St. Luke United Methodist Church is building a labyrinth.
The church’s maze won’t have high walls, nor put anyone at risk of getting lost. St. Luke does, however, intend for people to get lost in thought and prayer as they tread the stone path that will be located near the pond and outdoor chapel.
“On the way in, you’re confessing your sin and your need for God,” said churchgoer Jeanne Bethea, the driving force behind the prayer labyrinth. “In the middle, you pause and meditate on the Lord, and on the way out, you reflect on your life.”
Although labyrinths are most commonly associated with ancient Crete, where myths say one was built to house the horrific half-man, half-bull known as the minotaur, they have been closely linked with Christianity for centuries. Many Gothic cathedrals in France boast elaborate labyrinths, including the most famous one in Chartres, which was built around the year 1200.
The path of that labyrinth winds for 286 yards — nearly as long as three football fields, or one Midway-class aircraft carrier — and historical accounts have said such labyrinths were probably used either for ritual dances at Easter or to act as a substitute for a pilgrimage to the Holy Land at a time when few people ever traveled more than a few miles from where they were born.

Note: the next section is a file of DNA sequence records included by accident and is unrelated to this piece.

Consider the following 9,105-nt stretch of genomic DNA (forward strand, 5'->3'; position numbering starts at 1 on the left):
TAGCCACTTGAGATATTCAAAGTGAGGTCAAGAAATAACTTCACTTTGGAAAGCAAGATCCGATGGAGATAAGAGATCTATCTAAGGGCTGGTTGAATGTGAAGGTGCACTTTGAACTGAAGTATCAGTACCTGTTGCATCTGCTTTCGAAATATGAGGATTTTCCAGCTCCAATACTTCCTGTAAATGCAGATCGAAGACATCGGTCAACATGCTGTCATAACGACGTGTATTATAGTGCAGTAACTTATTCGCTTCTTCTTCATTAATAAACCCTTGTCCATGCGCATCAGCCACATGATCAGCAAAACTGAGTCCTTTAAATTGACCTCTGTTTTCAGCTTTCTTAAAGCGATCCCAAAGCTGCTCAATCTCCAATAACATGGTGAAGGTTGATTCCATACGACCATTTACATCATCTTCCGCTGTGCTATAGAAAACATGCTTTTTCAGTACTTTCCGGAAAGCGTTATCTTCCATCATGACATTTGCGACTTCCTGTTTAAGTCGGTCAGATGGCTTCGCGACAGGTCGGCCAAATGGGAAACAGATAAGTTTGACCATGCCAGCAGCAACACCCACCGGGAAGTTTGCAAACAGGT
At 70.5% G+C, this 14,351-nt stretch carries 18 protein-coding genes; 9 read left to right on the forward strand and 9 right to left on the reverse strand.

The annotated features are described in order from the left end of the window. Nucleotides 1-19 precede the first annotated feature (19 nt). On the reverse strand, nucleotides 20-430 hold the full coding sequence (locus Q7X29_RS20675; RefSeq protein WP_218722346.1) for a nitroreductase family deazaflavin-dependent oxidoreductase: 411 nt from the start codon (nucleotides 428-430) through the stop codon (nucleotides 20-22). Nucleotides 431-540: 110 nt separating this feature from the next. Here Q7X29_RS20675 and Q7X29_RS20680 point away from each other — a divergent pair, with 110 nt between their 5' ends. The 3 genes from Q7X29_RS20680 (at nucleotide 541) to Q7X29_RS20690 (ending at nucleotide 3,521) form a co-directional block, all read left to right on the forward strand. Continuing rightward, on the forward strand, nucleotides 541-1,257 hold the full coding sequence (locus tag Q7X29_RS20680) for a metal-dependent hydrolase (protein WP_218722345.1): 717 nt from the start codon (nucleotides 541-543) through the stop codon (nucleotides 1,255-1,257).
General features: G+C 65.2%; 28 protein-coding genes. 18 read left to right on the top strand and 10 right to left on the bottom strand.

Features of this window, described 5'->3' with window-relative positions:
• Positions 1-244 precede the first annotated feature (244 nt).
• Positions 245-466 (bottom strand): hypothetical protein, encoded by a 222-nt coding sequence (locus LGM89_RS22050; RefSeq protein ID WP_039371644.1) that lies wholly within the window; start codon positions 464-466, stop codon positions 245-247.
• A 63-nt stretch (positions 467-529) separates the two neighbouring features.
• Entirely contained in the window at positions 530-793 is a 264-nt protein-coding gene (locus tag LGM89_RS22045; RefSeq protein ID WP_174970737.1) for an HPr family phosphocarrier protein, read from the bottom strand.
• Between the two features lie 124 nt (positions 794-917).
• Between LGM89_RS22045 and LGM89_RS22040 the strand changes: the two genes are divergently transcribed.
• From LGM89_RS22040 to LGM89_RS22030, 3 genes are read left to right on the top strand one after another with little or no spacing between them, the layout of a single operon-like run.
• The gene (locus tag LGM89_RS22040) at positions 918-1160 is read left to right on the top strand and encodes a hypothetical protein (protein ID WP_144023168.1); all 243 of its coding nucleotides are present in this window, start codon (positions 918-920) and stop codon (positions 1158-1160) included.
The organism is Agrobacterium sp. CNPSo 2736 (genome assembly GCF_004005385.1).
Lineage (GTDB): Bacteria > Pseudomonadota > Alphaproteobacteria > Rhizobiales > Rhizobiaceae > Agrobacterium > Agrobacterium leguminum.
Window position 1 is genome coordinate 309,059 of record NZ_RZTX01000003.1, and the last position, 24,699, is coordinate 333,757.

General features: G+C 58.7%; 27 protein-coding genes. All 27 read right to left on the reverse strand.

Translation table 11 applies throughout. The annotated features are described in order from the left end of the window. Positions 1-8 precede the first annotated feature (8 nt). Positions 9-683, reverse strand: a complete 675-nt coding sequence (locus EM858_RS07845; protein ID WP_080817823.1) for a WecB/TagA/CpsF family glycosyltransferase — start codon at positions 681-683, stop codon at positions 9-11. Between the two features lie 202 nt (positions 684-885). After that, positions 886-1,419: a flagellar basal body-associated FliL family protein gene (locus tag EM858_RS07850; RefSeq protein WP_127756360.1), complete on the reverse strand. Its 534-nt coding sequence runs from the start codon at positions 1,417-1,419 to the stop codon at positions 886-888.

Travel has become easier, but prayer labyrinths are still being built all over the world. The one at St. Luke, located at 2916 Wicker St. in Sanford, was to be completed by the end of May, Bethea said. But wedding ceremonies at the outdoor chapel, followed by heavy and seemingly non-stop rain in recent weeks, have delayed construction.
When it is finished, said Rev. Jaye White, it could become a part of some of those outdoor weddings, with the bride entering one end and the groom entering at the other, walking in prayer until they meet in the middle. But anyone, not just newlyweds or members of the church, will be welcome to use it. There will also be instructions posted for those who want or need guidance.
“We hope to have it be available to the whole community,” White said. “We want people to come and spend time in prayer and meditation.”